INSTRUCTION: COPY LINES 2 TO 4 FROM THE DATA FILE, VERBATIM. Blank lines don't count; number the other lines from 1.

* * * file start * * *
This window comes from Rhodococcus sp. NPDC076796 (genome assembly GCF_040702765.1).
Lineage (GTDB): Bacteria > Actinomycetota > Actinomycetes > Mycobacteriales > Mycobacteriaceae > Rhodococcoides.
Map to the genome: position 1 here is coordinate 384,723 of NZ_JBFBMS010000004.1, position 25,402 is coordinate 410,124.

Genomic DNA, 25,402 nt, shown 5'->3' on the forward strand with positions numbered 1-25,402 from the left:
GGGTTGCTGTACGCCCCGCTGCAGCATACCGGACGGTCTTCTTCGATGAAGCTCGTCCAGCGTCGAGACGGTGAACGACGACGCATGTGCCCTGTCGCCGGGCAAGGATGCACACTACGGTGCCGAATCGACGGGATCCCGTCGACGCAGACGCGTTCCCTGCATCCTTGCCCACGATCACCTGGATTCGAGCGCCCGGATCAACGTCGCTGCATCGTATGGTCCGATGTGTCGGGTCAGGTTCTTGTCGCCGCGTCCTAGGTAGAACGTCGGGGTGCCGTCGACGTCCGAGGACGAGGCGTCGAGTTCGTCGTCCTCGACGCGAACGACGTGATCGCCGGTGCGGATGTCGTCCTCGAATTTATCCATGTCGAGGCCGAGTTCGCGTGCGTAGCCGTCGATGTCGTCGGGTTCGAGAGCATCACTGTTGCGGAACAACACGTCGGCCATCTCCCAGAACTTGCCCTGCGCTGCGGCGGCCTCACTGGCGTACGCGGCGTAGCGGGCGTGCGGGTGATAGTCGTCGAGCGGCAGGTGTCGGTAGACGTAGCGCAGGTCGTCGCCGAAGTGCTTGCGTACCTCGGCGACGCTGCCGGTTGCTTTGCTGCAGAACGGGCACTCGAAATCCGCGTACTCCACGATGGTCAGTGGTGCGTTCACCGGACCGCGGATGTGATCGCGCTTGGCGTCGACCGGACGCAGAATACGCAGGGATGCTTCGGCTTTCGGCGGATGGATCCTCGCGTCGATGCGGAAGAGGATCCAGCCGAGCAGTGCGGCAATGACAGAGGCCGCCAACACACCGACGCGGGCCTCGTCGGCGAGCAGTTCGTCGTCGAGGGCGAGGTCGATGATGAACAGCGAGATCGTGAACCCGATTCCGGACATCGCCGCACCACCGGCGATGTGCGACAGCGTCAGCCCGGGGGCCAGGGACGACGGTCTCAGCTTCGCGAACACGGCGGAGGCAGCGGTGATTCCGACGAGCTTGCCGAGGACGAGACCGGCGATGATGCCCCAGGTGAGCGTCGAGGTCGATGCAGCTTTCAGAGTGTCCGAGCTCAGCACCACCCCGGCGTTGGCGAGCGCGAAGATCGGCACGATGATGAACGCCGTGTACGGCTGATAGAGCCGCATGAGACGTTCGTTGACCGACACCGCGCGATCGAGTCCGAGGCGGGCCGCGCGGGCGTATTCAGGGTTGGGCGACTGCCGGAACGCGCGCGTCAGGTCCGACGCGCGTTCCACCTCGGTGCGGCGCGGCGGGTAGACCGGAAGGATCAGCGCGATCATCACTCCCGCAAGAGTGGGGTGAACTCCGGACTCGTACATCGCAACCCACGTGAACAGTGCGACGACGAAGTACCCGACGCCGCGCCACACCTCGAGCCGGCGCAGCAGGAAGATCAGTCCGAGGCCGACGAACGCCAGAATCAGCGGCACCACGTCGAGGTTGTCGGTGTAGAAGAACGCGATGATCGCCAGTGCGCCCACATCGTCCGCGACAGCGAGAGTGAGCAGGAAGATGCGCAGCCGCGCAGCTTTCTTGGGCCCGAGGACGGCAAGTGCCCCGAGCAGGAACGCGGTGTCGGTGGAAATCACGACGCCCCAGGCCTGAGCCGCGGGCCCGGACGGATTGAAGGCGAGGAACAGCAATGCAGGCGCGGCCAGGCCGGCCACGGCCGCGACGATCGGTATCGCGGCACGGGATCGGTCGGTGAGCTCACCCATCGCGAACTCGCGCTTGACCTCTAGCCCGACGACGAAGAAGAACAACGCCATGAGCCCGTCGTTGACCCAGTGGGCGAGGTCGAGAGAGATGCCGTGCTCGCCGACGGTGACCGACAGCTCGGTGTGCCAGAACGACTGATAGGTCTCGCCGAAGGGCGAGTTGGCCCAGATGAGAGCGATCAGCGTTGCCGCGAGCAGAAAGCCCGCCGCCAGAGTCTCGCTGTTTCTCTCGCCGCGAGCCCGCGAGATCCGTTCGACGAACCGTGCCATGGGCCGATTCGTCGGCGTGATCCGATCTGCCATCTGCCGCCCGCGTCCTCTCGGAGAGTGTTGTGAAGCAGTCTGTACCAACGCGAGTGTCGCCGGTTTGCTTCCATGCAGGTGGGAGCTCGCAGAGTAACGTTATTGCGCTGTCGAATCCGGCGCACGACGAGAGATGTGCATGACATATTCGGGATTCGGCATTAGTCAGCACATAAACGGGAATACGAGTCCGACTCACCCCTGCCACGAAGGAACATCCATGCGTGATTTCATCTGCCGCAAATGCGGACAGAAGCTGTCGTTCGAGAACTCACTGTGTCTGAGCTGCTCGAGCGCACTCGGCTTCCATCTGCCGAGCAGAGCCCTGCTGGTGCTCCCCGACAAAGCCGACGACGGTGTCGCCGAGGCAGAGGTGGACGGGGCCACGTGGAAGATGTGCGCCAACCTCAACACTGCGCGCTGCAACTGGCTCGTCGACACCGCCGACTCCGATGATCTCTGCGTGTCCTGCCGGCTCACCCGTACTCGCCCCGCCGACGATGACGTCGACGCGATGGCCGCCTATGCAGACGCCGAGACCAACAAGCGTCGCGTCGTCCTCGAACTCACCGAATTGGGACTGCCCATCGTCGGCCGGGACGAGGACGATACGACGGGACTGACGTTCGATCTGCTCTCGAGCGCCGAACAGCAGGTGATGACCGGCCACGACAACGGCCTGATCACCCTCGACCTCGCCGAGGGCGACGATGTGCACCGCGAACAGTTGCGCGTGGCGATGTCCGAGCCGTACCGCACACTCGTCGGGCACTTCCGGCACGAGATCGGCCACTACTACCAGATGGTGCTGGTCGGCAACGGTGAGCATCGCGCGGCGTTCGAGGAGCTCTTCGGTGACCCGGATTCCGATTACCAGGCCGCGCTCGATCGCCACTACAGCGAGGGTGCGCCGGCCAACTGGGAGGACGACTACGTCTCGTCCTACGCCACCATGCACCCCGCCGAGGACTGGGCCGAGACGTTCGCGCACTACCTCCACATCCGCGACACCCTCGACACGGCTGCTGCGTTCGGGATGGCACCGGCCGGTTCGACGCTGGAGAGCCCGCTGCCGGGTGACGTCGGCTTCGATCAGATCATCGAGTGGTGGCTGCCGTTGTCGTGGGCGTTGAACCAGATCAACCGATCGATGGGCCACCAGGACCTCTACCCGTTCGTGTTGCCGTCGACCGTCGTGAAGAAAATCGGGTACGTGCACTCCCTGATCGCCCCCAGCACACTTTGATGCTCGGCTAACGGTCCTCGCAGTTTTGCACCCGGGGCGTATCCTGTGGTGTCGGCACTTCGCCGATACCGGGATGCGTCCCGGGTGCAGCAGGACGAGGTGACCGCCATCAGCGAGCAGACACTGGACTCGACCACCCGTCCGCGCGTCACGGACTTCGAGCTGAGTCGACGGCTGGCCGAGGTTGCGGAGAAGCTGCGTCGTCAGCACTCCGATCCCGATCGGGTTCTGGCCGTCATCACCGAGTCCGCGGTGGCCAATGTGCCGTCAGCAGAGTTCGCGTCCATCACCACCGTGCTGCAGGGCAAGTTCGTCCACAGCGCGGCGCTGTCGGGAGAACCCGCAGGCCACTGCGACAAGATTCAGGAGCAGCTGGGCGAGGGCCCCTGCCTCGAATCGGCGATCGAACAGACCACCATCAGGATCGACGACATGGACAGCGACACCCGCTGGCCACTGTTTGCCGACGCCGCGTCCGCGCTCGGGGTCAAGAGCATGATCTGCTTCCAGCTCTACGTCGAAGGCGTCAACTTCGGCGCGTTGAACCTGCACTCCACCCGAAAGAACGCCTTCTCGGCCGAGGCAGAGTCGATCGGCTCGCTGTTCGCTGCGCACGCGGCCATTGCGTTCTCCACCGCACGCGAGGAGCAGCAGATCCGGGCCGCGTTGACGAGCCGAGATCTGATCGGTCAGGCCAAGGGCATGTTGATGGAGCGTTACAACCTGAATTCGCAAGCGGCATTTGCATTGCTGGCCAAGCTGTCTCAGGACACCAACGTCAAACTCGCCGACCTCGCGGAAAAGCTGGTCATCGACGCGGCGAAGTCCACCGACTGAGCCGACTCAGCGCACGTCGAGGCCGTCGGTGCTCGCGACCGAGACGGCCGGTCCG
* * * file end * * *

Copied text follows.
Lineage (GTDB): Bacteria > Actinomycetota > Actinomycetes > Mycobacteriales > Mycobacteriaceae > Rhodococcoides.
Map to the genome: position 1 here is coordinate 384,723 of NZ_JBFBMS010000004.1, position 25,402 is coordinate 410,124.

Genomic DNA, 25,402 nt, shown 5'->3' on the forward strand with positions numbered 1-25,402 from the left: